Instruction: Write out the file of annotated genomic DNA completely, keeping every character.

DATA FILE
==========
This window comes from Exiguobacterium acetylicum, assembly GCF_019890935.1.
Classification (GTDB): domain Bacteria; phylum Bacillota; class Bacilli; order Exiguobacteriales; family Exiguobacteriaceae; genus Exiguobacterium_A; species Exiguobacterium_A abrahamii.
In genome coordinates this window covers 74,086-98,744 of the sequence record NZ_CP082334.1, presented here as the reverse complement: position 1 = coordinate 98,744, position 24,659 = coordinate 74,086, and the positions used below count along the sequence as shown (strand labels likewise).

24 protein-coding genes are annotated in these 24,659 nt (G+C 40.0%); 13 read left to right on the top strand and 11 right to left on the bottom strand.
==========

This window comes from Exiguobacterium acetylicum, assembly GCF_019890935.1.
Classification (GTDB): domain Bacteria; phylum Bacillota; class Bacilli; order Exiguobacteriales; family Exiguobacteriaceae; genus Exiguobacterium_A; species Exiguobacterium_A abrahamii.
In genome coordinates this window covers 74,086-98,744 of the sequence record NZ_CP082334.1, presented here as the reverse complement: position 1 = coordinate 98,744, position 24,659 = coordinate 74,086, and the positions used below count along the sequence as shown (strand labels likewise).

24 protein-coding genes are annotated in these 24,659 nt (G+C 40.0%); 13 read left to right on the top strand and 11 right to left on the bottom strand.